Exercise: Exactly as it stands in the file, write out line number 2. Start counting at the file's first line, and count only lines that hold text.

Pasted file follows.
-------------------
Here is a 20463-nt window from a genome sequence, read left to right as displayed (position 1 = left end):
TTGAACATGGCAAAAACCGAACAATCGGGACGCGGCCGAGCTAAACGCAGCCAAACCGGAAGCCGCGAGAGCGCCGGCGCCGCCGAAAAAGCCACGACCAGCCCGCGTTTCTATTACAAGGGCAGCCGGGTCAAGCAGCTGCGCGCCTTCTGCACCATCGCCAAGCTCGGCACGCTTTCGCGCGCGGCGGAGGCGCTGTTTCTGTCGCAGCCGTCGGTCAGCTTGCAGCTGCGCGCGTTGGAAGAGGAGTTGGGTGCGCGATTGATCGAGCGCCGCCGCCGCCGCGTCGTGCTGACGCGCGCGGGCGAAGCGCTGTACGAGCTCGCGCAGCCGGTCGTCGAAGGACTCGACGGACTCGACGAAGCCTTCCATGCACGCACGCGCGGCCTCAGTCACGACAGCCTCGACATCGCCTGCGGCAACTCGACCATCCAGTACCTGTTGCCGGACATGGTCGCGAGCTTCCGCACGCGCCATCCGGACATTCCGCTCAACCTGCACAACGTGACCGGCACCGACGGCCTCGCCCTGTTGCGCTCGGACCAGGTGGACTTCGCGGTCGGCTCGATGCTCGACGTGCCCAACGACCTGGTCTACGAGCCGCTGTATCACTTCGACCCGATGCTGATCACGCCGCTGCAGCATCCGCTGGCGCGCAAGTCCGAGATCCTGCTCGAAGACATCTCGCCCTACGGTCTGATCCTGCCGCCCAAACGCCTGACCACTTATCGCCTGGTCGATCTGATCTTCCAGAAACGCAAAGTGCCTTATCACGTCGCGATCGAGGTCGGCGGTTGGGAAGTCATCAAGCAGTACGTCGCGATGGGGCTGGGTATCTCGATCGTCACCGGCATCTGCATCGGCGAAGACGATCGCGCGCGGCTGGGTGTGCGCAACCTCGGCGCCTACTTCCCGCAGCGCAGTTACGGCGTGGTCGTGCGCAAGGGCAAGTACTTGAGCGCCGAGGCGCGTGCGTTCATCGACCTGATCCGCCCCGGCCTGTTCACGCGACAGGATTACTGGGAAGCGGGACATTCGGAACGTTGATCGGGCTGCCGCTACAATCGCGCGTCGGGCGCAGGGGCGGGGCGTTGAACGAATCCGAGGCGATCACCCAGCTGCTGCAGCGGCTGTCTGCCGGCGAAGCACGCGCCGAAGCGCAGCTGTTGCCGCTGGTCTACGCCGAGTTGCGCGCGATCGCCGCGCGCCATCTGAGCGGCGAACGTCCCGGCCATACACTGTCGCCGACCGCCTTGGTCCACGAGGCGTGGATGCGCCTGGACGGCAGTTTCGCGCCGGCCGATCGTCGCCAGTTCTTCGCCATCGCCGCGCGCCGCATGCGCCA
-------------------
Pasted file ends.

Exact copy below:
TTGAACATGGCAAAAACCGAACAATCGGGACGCGGCCGAGCTAAACGCAGCCAAACCGGAAGCCGCGAGAGCGCCGGCGCCGCCGAAAAAGCCACGACCAGCCCGCGTTTCTATTACAAGGGCAGCCGGGTCAAGCAGCTGCGCGCCTTCTGCACCATCGCCAAGCTCGGCACGCTTTCGCGCGCGGCGGAGGCGCTGTTTCTGTCGCAGCCGTCGGTCAGCTTGCAGCTGCGCGCGTTGGAAGAGGAGTTGGGTGCGCGATTGATCGAGCGCCGCCGCCGCCGCGTCGTGCTGACGCGCGCGGGCGAAGCGCTGTACGAGCTCGCGCAGCCGGTCGTCGAAGGACTCGACGGACTCGACGAAGCCTTCCATGCACGCACGCGCGGCCTCAGTCACGACAGCCTCGACATCGCCTGCGGCAACTCGACCATCCAGTACCTGTTGCCGGACATGGTCGCGAGCTTCCGCACGCGCCATCCGGACATTCCGCTCAACCTGCACAACGTGACCGGCACCGACGGCCTCGCCCTGTTGCGCTCGGACCAGGTGGACTTCGCGGTCGGCTCGATGCTCGACGTGCCCAACGACCTGGTCTACGAGCCGCTGTATCACTTCGACCCGATGCTGATCACGCCGCTGCAGCATCCGCTGGCGCGCAAGTCCGAGATCCTGCTCGAAGACATCTCGCCCTACGGTCTGATCCTGCCGCCCAAACGCCTGACCACTTATCGCCTGGTCGATCTGATCTTCCAGAAACGCAAAGTGCCTTATCACGTCGCGATCGAGGTCGGCGGTTGGGAAGTCATCAAGCAGTACGTCGCGATGGGGCTGGGTATCTCGATCGTCACCGGCATCTGCATCGGCGAAGACGATCGCGCGCGGCTGGGTGTGCGCAACCTCGGCGCCTACTTCCCGCAGCGCAGTTACGGCGTGGTCGTGCGCAAGGGCAAGTACTTGAGCGCCGAGGCGCGTGCGTTCATCGACCTGATCCGCCCCGGCCTGTTCACGCGACAGGATTACTGGGAAGCGGGACATTCGGAACGTTGATCGGGCTGCCGCTACAATCGCGCGTCGGGCGCAGGGGCGGGGCGTTGAACGAATCCGAGGCGATCACCCAGCTGCTGCAGCGGCTGTCTGCCGGCGAAGCACGCGCCGAAGCGCAGCTGTTGCCGCTGGTCTACGCCGAGTTGCGCGCGATCGCCGCGCGCCATCTGAGCGGCGAACGTCCCGGCCATACACTGTCGCCGACCGCCTTGGTCCACGAGGCGTGGATGCGCCTGGACGGCAGTTTCGCGCCGGCCGATCGTCGCCAGTTCTTCGCCATCGCCGCGCGCCGCATGCGCCA